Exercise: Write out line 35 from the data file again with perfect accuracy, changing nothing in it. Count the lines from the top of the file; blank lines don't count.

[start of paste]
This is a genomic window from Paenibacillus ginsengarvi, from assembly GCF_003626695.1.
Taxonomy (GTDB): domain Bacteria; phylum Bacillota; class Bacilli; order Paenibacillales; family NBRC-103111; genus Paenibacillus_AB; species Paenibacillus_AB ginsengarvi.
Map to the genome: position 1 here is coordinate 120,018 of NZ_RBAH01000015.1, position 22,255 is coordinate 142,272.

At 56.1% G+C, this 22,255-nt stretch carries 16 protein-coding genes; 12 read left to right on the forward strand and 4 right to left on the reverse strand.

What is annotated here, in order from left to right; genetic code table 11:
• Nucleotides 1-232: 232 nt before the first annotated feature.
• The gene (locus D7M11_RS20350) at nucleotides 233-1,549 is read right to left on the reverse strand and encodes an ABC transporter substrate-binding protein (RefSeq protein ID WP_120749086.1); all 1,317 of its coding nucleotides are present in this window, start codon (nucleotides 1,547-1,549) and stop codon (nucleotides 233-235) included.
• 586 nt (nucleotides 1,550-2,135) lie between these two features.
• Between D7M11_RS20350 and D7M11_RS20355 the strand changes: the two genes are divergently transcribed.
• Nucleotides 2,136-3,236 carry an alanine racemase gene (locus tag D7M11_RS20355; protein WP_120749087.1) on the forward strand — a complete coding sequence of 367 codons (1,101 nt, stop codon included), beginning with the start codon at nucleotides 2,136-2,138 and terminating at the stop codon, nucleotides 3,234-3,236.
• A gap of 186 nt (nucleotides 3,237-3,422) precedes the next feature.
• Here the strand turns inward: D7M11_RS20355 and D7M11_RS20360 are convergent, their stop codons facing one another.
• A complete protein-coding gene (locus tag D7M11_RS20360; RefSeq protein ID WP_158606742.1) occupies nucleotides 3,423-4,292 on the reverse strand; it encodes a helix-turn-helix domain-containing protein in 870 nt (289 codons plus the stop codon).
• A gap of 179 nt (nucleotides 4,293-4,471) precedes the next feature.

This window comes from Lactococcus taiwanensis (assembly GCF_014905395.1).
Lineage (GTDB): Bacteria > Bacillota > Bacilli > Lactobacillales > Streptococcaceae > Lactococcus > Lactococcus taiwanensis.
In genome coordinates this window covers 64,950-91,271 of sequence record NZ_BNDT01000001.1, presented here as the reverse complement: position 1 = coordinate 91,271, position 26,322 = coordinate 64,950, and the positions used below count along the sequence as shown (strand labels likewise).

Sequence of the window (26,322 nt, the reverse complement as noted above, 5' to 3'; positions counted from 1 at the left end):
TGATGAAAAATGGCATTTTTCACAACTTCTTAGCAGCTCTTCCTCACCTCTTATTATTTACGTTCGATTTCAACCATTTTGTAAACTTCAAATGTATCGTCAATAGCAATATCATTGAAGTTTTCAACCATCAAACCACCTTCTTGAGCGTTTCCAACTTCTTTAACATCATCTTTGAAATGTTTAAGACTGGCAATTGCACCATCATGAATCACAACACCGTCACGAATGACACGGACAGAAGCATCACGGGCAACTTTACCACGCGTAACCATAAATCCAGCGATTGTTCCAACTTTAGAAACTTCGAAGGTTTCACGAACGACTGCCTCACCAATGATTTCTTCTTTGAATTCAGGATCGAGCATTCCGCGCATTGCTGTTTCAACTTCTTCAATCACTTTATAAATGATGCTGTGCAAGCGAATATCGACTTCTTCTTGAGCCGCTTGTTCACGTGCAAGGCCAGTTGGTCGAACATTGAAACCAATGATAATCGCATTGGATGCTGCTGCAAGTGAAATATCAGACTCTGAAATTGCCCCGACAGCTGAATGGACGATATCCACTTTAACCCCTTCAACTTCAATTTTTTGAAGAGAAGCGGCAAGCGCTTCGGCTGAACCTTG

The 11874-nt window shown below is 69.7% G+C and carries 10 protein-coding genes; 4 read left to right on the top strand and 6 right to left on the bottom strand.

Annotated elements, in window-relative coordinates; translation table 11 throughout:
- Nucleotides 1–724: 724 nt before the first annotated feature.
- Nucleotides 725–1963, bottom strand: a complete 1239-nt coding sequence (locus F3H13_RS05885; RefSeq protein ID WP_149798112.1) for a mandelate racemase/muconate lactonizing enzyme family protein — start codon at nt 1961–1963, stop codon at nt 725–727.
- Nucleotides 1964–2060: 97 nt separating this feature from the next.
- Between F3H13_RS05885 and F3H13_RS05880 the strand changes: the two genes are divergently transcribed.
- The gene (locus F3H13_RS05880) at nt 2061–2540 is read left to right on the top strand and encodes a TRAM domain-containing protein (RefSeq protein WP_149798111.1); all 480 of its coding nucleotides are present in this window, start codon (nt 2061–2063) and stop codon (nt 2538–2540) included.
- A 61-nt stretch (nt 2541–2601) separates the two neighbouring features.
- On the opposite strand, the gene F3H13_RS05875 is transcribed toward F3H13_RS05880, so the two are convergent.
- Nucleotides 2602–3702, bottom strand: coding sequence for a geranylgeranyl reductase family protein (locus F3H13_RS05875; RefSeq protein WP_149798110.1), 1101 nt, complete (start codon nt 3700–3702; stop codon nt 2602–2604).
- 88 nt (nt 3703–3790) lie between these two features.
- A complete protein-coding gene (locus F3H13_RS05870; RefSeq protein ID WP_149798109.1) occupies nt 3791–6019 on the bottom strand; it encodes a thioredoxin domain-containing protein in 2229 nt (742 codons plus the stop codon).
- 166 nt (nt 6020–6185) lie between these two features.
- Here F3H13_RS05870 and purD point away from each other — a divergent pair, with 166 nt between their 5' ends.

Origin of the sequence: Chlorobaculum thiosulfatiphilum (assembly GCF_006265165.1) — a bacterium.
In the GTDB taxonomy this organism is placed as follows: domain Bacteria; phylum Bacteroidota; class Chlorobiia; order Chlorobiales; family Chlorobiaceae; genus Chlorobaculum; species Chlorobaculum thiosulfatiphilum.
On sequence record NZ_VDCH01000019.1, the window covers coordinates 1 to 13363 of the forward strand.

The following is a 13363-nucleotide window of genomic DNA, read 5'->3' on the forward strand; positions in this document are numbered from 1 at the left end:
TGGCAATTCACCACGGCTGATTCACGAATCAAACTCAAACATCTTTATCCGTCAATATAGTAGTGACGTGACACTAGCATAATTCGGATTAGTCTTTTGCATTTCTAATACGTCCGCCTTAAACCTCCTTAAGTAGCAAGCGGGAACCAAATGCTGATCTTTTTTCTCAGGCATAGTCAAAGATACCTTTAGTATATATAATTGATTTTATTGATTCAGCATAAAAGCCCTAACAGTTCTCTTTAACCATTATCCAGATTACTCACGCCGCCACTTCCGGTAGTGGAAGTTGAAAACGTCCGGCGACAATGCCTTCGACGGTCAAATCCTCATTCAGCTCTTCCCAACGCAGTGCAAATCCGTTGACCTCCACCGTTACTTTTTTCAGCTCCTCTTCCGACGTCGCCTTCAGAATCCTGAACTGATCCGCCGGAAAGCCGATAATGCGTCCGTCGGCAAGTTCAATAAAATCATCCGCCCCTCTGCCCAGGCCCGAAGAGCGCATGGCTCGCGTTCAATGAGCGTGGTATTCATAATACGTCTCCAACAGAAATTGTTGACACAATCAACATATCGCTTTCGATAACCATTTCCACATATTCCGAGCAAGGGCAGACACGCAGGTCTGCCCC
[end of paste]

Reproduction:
In the GTDB taxonomy this organism is placed as follows: domain Bacteria; phylum Bacteroidota; class Chlorobiia; order Chlorobiales; family Chlorobiaceae; genus Chlorobaculum; species Chlorobaculum thiosulfatiphilum.